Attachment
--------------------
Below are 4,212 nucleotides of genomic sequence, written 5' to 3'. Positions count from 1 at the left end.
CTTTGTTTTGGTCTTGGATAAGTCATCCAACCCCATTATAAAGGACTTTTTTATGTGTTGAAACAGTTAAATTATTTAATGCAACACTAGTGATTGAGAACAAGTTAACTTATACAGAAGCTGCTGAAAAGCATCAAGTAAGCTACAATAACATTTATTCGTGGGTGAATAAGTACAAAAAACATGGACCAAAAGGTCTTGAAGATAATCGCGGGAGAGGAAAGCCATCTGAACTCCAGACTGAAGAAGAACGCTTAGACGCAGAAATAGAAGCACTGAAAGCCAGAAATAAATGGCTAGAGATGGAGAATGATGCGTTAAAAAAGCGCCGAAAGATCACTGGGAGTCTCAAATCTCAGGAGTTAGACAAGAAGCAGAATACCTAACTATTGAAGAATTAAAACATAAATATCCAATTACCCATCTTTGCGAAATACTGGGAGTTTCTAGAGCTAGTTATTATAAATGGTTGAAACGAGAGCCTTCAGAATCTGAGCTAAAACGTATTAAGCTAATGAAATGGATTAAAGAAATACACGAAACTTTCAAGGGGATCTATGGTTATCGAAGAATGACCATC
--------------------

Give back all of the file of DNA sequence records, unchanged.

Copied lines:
Below are 4,212 nucleotides of genomic sequence, written 5' to 3'. Positions count from 1 at the left end.
CTTTGTTTTGGTCTTGGATAAGTCATCCAACCCCATTATAAAGGACTTTTTTATGTGTTGAAACAGTTAAATTATTTAATGCAACACTAGTGATTGAGAACAAGTTAACTTATACAGAAGCTGCTGAAAAGCATCAAGTAAGCTACAATAACATTTATTCGTGGGTGAATAAGTACAAAAAACATGGACCAAAAGGTCTTGAAGATAATCGCGGGAGAGGAAAGCCATCTGAACTCCAGACTGAAGAAGAACGCTTAGACGCAGAAATAGAAGCACTGAAAGCCAGAAATAAATGGCTAGAGATGGAGAATGATGCGTTAAAAAAGCGCCGAAAGATCACTGGGAGTCTCAAATCTCAGGAGTTAGACAAGAAGCAGAATACCTAACTATTGAAGAATTAAAACATAAATATCCAATTACCCATCTTTGCGAAATACTGGGAGTTTCTAGAGCTAGTTATTATAAATGGTTGAAACGAGAGCCTTCAGAATCTGAGCTAAAACGTATTAAGCTAATGAAATGGATTAAAGAAATACACGAAACTTTCAAGGGGATCTATGGTTATCGAAGAATGACCATC